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Report D, Colonel T. L. Rosser, Fifth Virginia cavalry.

Report E, Colonel S. D. Lee, artillery, Fourth Virginia cavalry.

Report F, Colonel Thomas F. Goode, Third Virginia cavalry.

Map G, already referred to.

H. My instructions to officer commanding cavalry west of Chickahominy.

I. List of killed, wounded, and missing.

The reports of other commanders have not been received. Should they be sent in subsequently, they will be forwarded.

My command captured several thousand prisoners and arms, the precise number it being impossible to ascertain.

The detachment of cavalry left at the White House secured much valuable public property, enumerated already.

I have the honor to be, Colonel,

Your most obedient servant,

J. E. B. Stuart, Brigadier-General.

Report of Colonel Fitz Lee.

headquarters First Virginia cavalry, Hanover Court-house, August 1, 1862.
Captain N. R. Fitzhugh, A. A. General, Cavalry Brigade:
sir: I have the honor to report that the First Virginia cavalry remained, during the battles in front of Richmond, under the immediate command of General J. E. B. Stuart, and took part in all the operations. The only casualty was the loss of private R. P. Thomas, of company A. He had been sent to the front, in company with Lieutenant Stuart, of company B, to reconnoitre, dismounted, when he came suddenly upon a large body of the enemy, concealed in the woods. Refusing to surrender, this party of two gathered up some abandoned arms in the vicinity, and fought bravely, until Thomas was killed, when the Lieutenant made his escape, the enemy not daring to pursue a soldier who had shown he was not to be taken alive.

Very respectfully,

Your obedient servant,

Fitz Lee, (Late Colonel First Virginia Cavalry,) Brigadier-General, commanding Brigade.

Report of Colonel Rosser.

headquarters Fifth Virginia cavalry, camp Cary, July 26, 1862.
General: In pursuance with your instructions, I habitually kept my command, during the battles, well in hand, and as near the enemy as possible.

On the twenty-eighth of June, my scouts came in and reported the enemy in considerable force near Willis's Church, and also that he was moving small bodies of troops in the direction of James River. This I reported, at the time, to General Huger. The next morning I started out on a scout in the same direction, and met Colonel Baker, with his own regiment, (the First North Carolina,) and the Third Virginia, returning to his camp, having been unsuccessful in his attack upon the enemy near Willis's Church, where he found the enemy in great force — his attack being met with infantry, artillery, and cavalry. My scouts on the right found the enemy extending his lines in that direction, and succeeded in recapturing fifteen horses, belonging to the First North Carolina, that the enemy had taken in Colonel Baker's engagement, early in the morning. This was also reported to General Huger. That night, (Sunday, twenty-ninth ultimo,) my pickets were strongly reenforced, and I moved down, with my entire force, composed of my own regiment and the Hampton legion, to the junction of the River and Long Bridge roads, and remained there during the night.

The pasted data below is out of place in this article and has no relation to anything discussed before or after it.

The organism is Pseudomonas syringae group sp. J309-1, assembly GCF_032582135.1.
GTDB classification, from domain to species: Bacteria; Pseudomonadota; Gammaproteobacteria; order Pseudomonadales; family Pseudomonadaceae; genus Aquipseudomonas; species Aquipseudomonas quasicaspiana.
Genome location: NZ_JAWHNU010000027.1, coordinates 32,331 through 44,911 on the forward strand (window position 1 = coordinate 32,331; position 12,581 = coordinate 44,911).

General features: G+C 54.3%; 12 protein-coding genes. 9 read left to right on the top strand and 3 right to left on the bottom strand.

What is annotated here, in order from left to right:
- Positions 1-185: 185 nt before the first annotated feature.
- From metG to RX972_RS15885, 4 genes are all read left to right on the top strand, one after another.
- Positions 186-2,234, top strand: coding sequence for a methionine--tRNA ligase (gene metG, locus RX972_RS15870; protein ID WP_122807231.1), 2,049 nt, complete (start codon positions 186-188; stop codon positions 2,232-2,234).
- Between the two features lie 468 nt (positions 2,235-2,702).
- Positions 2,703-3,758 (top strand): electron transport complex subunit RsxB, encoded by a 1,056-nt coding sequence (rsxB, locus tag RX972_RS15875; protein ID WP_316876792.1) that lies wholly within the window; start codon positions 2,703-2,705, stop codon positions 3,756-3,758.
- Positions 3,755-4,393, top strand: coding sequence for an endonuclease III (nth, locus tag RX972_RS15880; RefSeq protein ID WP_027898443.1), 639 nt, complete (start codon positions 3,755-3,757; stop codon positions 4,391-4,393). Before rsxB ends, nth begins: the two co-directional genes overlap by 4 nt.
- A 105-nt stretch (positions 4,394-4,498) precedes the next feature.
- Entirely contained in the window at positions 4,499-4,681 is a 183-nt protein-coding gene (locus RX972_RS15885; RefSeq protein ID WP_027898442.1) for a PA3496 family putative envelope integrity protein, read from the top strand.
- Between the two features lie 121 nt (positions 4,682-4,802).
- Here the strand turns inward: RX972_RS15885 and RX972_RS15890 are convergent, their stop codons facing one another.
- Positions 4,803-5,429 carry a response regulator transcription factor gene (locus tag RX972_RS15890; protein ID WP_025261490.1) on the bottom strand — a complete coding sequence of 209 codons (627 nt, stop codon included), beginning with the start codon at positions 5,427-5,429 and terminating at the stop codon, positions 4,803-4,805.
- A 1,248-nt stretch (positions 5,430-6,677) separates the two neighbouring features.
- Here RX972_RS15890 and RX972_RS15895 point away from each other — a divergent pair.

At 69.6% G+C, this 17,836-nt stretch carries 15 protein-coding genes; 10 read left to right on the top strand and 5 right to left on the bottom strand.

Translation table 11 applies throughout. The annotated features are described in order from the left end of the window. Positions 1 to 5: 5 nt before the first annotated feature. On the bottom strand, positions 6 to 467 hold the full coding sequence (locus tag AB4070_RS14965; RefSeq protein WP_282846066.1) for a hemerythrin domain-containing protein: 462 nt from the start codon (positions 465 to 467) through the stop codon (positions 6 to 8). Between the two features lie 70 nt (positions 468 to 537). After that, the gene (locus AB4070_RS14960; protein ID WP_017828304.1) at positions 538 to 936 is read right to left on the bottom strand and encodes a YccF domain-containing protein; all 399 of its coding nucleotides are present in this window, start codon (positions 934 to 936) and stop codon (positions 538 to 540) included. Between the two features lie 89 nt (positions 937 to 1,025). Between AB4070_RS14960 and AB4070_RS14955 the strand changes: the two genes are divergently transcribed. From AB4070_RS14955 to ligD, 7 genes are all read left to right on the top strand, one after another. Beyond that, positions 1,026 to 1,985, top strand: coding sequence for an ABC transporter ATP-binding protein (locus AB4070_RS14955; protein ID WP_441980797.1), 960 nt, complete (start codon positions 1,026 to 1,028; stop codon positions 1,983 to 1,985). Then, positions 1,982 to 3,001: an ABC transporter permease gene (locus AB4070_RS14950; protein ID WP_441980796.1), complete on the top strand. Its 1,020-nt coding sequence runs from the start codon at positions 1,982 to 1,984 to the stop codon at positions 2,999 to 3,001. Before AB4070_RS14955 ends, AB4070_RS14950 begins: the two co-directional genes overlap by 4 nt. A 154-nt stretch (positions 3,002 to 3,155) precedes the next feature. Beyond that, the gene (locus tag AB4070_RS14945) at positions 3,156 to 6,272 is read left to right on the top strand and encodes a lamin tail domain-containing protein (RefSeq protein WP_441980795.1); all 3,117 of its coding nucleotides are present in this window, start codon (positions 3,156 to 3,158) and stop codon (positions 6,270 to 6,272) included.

Next morning, about eight o'clock, my pickets were driven in, on the Long Bridge road, near Willis's Church. I at once moved down with my entire command, and, after some skirmishing, succeeded in reestablishing my pickets. I then dismounted one company, and deployed them as skirmishers, giving them a squadron for support, and sent them forward, and after driving in the enemy's pickets, still pressed upon him, and, strange to say, this gallant little band of Captain Bullock's, of my regiment, drove them back within a few hundred yards of their main force, and was still pressing upon them, when General Longstreet's advance came up, and, with his infantry and artillery, attacked them upon the line to which I was holding them. My pickets upon the River road, about this time, reported the enemy advancing in that direction, and General Longstreet ordered me to take my command over in that way.

After reestablishing my pickets on that road, I made a reconnoissance, with a portion of my command, to the front, and found the head of the retiring column moving hurriedly and confusedly in the direction of James River. I was then just coming on Malvern Hill. I reporter this fact to Generals Longstreet and Holmes, about one o'clock P. M. For some reason or other, no attention was paid to this report. I then reported to General Lee, who came to see for himself, and who ordered General Holmes to move at once to this point, and attack the enemy. But as General Holmes did not arrive until late in the day, (about five o'clock P. M.,) and by marching his troops down the river road, the dust revealed the movement to the enemy, and gunboats were sent up the river, which opened a heavy fire upon Holmes's advancing column, which drove him back. I then withdrew my command to cover, and sent scouts in the direction of the river to observe the movements of the boats. My Quartermaster (Captain Taylor) was one of the party, and was taken prisoner. General Holmes having withdrawn, it became necessary for me to place the greater part of my command on picket, dismounted.

Early the following morning, the first instant, by reconnoissance, I found the enemy in line of battle on Malvern Hill. I was near enough to

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